Francis Takemoto, 89; First Japanese American Promoted to General

From Times Staff and Wire Reports

Francis Shigeo Takemoto, 89, a decorated World War II infantry officer who later, while serving in the Hawaiian National Guard, became the first Japanese American to reach the rank of brigadier general, died May 26 in Honolulu. Takemoto died in his sleep, apparently of causes related to aging.

Born in Honolulu to Japanese immigrant parents, Takemoto graduated from the University of Hawaii, where he was commissioned a 2nd lieutenant through the Reserve Officer Training Program in 1935.

He added a teaching degree from UC Santa Barbara and taught mathematics until he was called to active duty when the U.S. entered World War II.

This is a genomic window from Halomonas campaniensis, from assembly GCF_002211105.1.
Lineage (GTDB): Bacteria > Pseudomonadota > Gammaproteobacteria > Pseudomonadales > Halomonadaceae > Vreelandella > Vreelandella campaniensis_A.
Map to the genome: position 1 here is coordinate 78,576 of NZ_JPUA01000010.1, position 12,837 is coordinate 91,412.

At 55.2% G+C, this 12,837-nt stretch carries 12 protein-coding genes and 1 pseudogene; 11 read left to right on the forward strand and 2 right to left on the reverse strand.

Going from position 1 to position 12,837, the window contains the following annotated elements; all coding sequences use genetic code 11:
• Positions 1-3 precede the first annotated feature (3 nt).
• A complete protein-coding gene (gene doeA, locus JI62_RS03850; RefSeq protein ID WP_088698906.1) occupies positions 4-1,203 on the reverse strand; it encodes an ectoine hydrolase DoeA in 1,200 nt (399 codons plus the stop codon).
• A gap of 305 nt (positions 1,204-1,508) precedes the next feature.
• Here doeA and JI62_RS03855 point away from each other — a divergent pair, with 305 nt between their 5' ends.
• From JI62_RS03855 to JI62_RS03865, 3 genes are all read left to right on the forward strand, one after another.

Takemoto fought with the 100th Infantry Battalion of the famed 442nd “Go for Broke” regiment in Anzio, Italy. Wounded in the head by shrapnel, he earned a Purple Heart, four battle stars, the Victory medal and a Presidential Citation with cluster.


At war’s end, Takemoto returned to teaching and later became an elementary school principal in Honolulu.

But he also joined the Hawaiian National Guard, helped reorganize it, and rose in the ranks. In 1964, he made history when Hawaii Gov. John A. Burns pinned the stars of a brigadier general on his uniform.

He will be buried June 11 at the National Cemetery of the Pacific in Oahu’s Punchbowl, with a 21-gun salute, but by his preference, without the cannon salute normally accorded a general.